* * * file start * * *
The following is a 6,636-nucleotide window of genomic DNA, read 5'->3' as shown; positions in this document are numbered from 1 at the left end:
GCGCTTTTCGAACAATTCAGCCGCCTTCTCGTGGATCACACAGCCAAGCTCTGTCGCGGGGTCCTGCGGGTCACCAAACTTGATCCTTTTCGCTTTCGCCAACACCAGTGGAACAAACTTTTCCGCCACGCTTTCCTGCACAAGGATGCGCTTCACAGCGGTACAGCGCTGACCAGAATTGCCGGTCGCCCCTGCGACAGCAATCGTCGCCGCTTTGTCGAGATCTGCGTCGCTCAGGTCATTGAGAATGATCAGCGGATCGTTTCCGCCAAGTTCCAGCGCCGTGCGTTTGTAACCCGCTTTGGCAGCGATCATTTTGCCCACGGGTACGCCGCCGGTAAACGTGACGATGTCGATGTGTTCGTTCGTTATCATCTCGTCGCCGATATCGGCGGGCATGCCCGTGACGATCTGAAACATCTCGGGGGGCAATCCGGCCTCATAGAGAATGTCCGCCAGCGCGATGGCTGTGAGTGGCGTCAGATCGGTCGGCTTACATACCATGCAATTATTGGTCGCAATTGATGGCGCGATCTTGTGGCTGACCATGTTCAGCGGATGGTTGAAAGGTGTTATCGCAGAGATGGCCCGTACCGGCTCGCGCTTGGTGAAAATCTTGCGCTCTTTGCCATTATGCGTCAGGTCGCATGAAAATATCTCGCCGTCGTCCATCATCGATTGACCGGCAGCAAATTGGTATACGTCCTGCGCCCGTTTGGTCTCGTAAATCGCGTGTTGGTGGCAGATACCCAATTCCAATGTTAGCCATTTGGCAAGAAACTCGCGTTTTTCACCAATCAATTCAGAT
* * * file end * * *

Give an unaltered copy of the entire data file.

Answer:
The following is a 6,636-nucleotide window of genomic DNA, read 5'->3' as shown; positions in this document are numbered from 1 at the left end:
GCGCTTTTCGAACAATTCAGCCGCCTTCTCGTGGATCACACAGCCAAGCTCTGTCGCGGGGTCCTGCGGGTCACCAAACTTGATCCTTTTCGCTTTCGCCAACACCAGTGGAACAAACTTTTCCGCCACGCTTTCCTGCACAAGGATGCGCTTCACAGCGGTACAGCGCTGACCAGAATTGCCGGTCGCCCCTGCGACAGCAATCGTCGCCGCTTTGTCGAGATCTGCGTCGCTCAGGTCATTGAGAATGATCAGCGGATCGTTTCCGCCAAGTTCCAGCGCCGTGCGTTTGTAACCCGCTTTGGCAGCGATCATTTTGCCCACGGGTACGCCGCCGGTAAACGTGACGATGTCGATGTGTTCGTTCGTTATCATCTCGTCGCCGATATCGGCGGGCATGCCCGTGACGATCTGAAACATCTCGGGGGGCAATCCGGCCTCATAGAGAATGTCCGCCAGCGCGATGGCTGTGAGTGGCGTCAGATCGGTCGGCTTACATACCATGCAATTATTGGTCGCAATTGATGGCGCGATCTTGTGGCTGACCATGTTCAGCGGATGGTTGAAAGGTGTTATCGCAGAGATGGCCCGTACCGGCTCGCGCTTGGTGAAAATCTTGCGCTCTTTGCCATTATGCGTCAGGTCGCATGAAAATATCTCGCCGTCGTCCATCATCGATTGACCGGCAGCAAATTGGTATACGTCCTGCGCCCGTTTGGTCTCGTAAATCGCGTGTTGGTGGCAGATACCCAATTCCAATGTTAGCCATTTGGCAAGAAACTCGCGTTTTTCACCAATCAATTCAGAT